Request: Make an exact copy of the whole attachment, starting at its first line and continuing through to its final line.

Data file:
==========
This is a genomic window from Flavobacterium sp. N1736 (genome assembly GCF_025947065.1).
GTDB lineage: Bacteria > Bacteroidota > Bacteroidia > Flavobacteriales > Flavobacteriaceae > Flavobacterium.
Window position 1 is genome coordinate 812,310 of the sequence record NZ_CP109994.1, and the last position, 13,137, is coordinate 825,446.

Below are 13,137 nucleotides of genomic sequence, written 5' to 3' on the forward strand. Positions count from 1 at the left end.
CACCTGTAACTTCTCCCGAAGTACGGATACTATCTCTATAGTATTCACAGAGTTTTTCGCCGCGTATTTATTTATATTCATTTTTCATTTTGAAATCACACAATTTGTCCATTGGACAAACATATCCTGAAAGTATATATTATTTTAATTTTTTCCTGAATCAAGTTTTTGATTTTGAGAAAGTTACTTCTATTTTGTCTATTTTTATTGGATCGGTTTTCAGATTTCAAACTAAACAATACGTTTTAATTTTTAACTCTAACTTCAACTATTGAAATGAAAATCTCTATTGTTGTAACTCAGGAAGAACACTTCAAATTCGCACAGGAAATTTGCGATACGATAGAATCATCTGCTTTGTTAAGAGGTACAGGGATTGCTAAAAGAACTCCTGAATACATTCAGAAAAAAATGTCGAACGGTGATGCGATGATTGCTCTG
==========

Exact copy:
This is a genomic window from Flavobacterium sp. N1736 (genome assembly GCF_025947065.1).
GTDB lineage: Bacteria > Bacteroidota > Bacteroidia > Flavobacteriales > Flavobacteriaceae > Flavobacterium.
Window position 1 is genome coordinate 812,310 of the sequence record NZ_CP109994.1, and the last position, 13,137, is coordinate 825,446.

Below are 13,137 nucleotides of genomic sequence, written 5' to 3' on the forward strand. Positions count from 1 at the left end.
CACCTGTAACTTCTCCCGAAGTACGGATACTATCTCTATAGTATTCACAGAGTTTTTCGCCGCGTATTTATTTATATTCATTTTTCATTTTGAAATCACACAATTTGTCCATTGGACAAACATATCCTGAAAGTATATATTATTTTAATTTTTTCCTGAATCAAGTTTTTGATTTTGAGAAAGTTACTTCTATTTTGTCTATTTTTATTGGATCGGTTTTCAGATTTCAAACTAAACAATACGTTTTAATTTTTAACTCTAACTTCAACTATTGAAATGAAAATCTCTATTGTTGTAACTCAGGAAGAACACTTCAAATTCGCACAGGAAATTTGCGATACGATAGAATCATCTGCTTTGTTAAGAGGTACAGGGATTGCTAAAAGAACTCCTGAATACATTCAGAAAAAAATGTCGAACGGTGATGCGATGATTGCTCTG